Here’s one last photo op that may be a little difficult to capture, because you’re moving along at a rather brisk pace. During one scene in Big Thunder Mountain Railroad, you ride through a dinosaur’s skeleton. (This prop actually turns into a plot point in The Kingdom Keepers: Disney After Dark by Ridley Pearson.) It’s not much, but it’s the only dino reference I can think of in Magic Kingdom. (Can you think of any others?)

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This dino-themed day is a bit challenging, involving all four parks and Downtown Disney. The logical place to begin is Dinoland, U.S.A. Arrive 15-30 minutes before opening to maximize your time, as it will probably take a couple hours for dinosaur devotees to get their fill there. After Animal Kingdom, take a bus to All Star Movies for your photo with Rex. From there, take a bus to the next closest park, Disney’s Hollywood Studios, for your photo with Gertie (and maybe an ice cream). Then head (via boat or bus) to Epcot. Once you’ve experienced Ellen’s Energy Adventure, it should be getting close to dinner time, so head over to Downtown Disney to eat at T-REX Café (make sure to get advanced dining reservations). From there, head to Magic Kingdom to ride Big Thunder Mountain Railroad and watch the Electric Water Pageant (from outside the Magic Kingdom gates).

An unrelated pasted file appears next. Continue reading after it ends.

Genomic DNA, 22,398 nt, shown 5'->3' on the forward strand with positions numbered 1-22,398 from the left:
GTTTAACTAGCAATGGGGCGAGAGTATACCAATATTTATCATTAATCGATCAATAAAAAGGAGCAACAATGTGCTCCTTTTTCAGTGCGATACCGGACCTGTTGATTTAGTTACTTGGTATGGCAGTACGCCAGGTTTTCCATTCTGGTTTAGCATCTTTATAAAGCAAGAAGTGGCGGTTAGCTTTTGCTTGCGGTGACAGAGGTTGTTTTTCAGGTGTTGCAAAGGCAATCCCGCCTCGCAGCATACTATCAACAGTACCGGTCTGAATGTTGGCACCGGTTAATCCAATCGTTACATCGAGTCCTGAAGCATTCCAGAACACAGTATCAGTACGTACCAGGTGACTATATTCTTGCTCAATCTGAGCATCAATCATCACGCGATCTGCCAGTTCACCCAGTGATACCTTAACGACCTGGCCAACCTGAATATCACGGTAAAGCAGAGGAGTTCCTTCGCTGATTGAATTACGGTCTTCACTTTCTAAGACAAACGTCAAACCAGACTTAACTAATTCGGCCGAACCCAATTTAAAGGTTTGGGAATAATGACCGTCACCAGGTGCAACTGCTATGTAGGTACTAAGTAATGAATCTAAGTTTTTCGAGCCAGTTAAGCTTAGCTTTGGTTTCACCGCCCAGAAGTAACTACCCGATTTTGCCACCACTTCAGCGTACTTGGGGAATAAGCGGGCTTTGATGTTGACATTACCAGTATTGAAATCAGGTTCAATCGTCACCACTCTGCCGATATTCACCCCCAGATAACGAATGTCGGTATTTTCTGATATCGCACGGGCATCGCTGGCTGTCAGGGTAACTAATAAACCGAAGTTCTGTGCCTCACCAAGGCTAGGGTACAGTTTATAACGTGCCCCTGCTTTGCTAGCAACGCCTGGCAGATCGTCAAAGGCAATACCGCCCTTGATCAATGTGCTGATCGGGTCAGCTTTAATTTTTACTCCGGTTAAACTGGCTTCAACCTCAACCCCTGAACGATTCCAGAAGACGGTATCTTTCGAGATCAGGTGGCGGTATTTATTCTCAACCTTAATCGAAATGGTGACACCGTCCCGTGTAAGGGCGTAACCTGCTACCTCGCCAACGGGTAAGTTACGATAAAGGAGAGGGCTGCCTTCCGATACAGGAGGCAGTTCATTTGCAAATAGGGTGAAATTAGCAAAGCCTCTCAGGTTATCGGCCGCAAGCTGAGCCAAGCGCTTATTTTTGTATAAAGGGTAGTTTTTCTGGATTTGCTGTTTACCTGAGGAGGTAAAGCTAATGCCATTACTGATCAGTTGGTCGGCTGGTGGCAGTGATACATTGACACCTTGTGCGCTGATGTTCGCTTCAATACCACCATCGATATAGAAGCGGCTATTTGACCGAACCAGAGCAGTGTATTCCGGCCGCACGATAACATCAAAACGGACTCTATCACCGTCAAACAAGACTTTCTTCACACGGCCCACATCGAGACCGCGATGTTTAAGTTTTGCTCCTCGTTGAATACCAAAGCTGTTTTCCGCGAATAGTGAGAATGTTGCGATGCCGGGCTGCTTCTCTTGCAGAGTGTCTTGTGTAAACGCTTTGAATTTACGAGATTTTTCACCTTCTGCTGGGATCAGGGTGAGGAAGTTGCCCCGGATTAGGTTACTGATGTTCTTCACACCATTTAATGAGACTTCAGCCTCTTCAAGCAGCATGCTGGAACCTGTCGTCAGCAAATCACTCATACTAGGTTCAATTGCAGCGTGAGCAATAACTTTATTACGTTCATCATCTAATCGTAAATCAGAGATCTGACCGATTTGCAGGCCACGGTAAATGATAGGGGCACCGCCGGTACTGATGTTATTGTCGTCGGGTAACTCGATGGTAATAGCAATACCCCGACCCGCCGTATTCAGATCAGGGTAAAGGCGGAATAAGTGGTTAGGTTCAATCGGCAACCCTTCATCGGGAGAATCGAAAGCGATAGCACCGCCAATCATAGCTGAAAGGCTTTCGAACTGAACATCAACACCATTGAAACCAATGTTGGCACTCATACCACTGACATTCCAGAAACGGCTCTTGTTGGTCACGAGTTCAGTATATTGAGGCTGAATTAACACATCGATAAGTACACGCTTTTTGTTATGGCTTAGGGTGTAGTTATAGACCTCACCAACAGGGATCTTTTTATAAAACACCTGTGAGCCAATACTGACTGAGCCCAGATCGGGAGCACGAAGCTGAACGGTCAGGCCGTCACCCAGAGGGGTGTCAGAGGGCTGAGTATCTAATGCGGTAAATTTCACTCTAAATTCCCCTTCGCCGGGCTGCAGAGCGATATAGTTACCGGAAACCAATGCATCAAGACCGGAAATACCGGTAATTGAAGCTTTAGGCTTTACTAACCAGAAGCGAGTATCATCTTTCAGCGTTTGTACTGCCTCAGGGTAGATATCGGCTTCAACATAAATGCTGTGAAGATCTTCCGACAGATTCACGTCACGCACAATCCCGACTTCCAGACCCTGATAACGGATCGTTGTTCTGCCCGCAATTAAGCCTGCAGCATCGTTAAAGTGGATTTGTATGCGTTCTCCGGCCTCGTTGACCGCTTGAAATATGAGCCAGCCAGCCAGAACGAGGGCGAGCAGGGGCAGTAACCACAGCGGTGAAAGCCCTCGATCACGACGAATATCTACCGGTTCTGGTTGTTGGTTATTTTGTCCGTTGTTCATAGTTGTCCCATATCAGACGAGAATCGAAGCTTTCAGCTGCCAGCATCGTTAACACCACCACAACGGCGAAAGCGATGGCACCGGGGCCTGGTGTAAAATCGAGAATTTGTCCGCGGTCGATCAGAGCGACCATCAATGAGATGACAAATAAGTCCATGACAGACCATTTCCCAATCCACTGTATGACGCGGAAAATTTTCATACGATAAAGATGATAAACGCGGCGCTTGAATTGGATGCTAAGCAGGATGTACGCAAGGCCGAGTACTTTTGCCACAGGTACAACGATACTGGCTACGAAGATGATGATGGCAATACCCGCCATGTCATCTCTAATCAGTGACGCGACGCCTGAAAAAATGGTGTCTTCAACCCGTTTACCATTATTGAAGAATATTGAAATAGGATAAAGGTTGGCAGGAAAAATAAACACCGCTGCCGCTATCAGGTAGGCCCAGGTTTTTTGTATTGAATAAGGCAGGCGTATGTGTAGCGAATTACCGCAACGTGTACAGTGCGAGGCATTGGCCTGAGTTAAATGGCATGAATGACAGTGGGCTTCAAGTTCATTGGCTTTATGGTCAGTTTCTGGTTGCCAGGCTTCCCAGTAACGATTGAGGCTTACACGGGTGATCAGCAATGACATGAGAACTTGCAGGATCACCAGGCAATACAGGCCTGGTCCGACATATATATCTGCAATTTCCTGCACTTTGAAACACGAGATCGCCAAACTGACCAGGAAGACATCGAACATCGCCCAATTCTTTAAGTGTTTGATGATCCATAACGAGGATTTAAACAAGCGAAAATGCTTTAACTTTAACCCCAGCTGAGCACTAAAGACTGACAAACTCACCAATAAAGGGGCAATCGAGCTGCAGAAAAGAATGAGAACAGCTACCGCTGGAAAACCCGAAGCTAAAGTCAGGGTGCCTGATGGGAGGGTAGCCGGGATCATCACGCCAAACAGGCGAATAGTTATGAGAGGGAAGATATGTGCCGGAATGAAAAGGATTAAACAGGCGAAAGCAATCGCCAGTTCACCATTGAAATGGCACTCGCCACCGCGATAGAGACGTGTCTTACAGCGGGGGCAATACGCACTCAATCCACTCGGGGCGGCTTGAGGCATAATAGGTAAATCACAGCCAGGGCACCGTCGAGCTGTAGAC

So what’s your take on Dinoland, U.S.A.? How does knowing the backstory affect your experience there?

5 Things to Do in Walt Disney World If You Love Fish

Two weeks ago we talked about four things to do in Walt Disney World if you love birds. Today we’re going to do another animal-themed post, but we’ll turn our attention from the skies to the seas and talk about the fish of Walt Disney World. I’m going to use this term loosely to mean animals that live in the water, whether or not they have gills and such.

Some of you might like keeping fish as pets, swimming with them, or even eating them (no judgment here). Regardless of how you enjoy them, here are five things to do in Walt Disney World if you love fish.

1. The Seas with Nemo & Friends Pavilion